You would get so mad when you were unable to open that door. Youd pound on it and kick at it. I would try to get you to play cards with me or watch the television but you couldnt be distracted. Finally, I just had to let you be. One afternoon, somehow, you got out. I couldnt find you and phoned the police. They asked all the bus drivers and taxi drivers to watch for you. A taxi driver found you late at night on the other side of the city. He took you to the nearest police station. They brought you home and you didnt remember where you had been or how you got there.
       The children and I took you to the doctor the next day. After many tests, he said those two words that we all had been denying: Alzheimers Disease.

             *   *   *   *   *
       When I come today, I am told you were resistive during your morning wash and change. You yelled at the staff and tried to hit one. The disease is progressing.
       I find you sitting at a table rubbing your hands over the surface and saying. Tomorrow is another day. Tomorrow is another day.
       What are you doing? I ask.
       What are you doing? What are you doing? You begin repeating.
       You have done this before. Once, when the episode was over, I asked you if, at the time, you knew you were doing it. You said yes. I asked you if you could stop it. You said no.
       A fellow resident walks by saying. Where are my clothes? I need my clothes.
       You say. I need my clothes. I need my clothes.
       Your eyes are begging me, asking me for help. The look of fear and confusion in them makes me cry. I take you in my arms and hold you.
       One day, while you were still at home, you tried to make me promise to help you commit suicide before the disease robbed you of most of your mind. I was a coward then. I love you and I couldnt promise.
       I am so sorry now.




Gold Fever



Books of The Travelling Detective Series boxed set:
Illegally Dead
The Only Shadow In The House
Whistler's Murder




Thursday, March 12, 2015

4 REASONS FOR MAKING TIME TO READ by Rita Karnopp


I think all of us on this blog love to read. I’ve often heard people say, “I absolutely love to read, but I just don’t have time.”  WHAT?
     Even if you read while in line at a restaurant . . . or a page every night before bed… you'll finish reading a book. When I had three jobs and kids to handle . . . I still ‘found’ time to write.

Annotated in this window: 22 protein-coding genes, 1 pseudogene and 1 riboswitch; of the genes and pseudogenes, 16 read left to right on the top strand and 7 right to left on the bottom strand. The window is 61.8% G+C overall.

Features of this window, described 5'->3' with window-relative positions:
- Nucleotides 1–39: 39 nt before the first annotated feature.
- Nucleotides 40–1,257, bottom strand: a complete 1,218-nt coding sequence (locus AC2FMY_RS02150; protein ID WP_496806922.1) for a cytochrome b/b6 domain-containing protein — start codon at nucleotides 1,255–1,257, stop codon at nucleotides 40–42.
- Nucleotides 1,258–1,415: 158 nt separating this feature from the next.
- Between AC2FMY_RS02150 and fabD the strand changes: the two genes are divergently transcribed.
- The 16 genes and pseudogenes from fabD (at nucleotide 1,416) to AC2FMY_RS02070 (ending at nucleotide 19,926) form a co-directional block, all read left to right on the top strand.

1-Reading Nourishes Your WritingI don’t think I’d have written a single book if I hadn’t been a reader. There were times while reading I’d tell myself, “Now why didn’t that author do this or that?” Or I’d ask, “Really?” to the ending.”  Now it’s a given, if I’m writing Native American – be sure I’m reading my favorite Indian historical or documents on Native Americans. I go as far as to watch movies and documentaries about the genre’ I’m writing. Same goes for when I’m writing suspense; I’m reading suspense books, I’m watching suspense movies, and I read books on killers and why they kill.  You get my point.

     I also find reading novels and documentaries inspire my creativity. I have more ideas come to me when I’m reading historical facts than any other place. When does inspiration strike you? Once you figure that out – there is an endless source of book fodder for you to cultivate!

     Reading opens a world of new styles of writing, and although one wouldn’t ‘copy’ another author’s ‘style’ it will inspire you to ‘create’ your own style with the information.

     I recently read an article where an author said, “You should read something from every genre to ensure you haven’t missed a tool from another novel style.”  That’s great advice – one I’m working on for sure.

2-Reading Builds Confidence – When I first started writing – I studied my favorite author’s style; was pacing even and pulling me through the book? Did characterization make me fall in love with the hero/heroine and hate the protagonist? Was setting written so I felt I was right there with the characters? Did the plot make me turn those pages?  etc. NO, I didn’t copy the writing, but I learned a lot from writers such as Stella Cameron, Roseanne Bittner, and Dee Brown. I knew there were great writers right in Montana; such as Kat Martin and BJ Daniels, whom I might add were great inspiration to me when I first started writing, and still are.

     A spanking new author carries so many insecurities, that it’s frightening to share even one sentence – for fear of it being torn apart.  At the beginning the thought of sharing a completed manuscript with a friend or stranger was scary enough to send me running hysterically into a closet, slamming the door, trembling – manuscript gripped tightly in-hand.

     Once I got over the fear of having my manuscript critiqued, then came the heart-pounding fear of reading what was said about my ‘baby.’ I have to be honest here; the first critique I received was from a contest. The person who marked in red all over my manuscript was not kind. She was honest – brutally so – and not concerned with my feelings. She said, “Learn to write before wasting time creating such a disaster.” I was devastated! I was going to throw my Selectric IBM typewriter out my front bay window. I cried for days. I ranted and raved to my friends. I secretly called the author (whom I truly admired and liked – until the critique) just about every name I had in my ‘bad name’ arsenal (I’m not much for swearing – so there weren’t many … but I was angry and hurt!).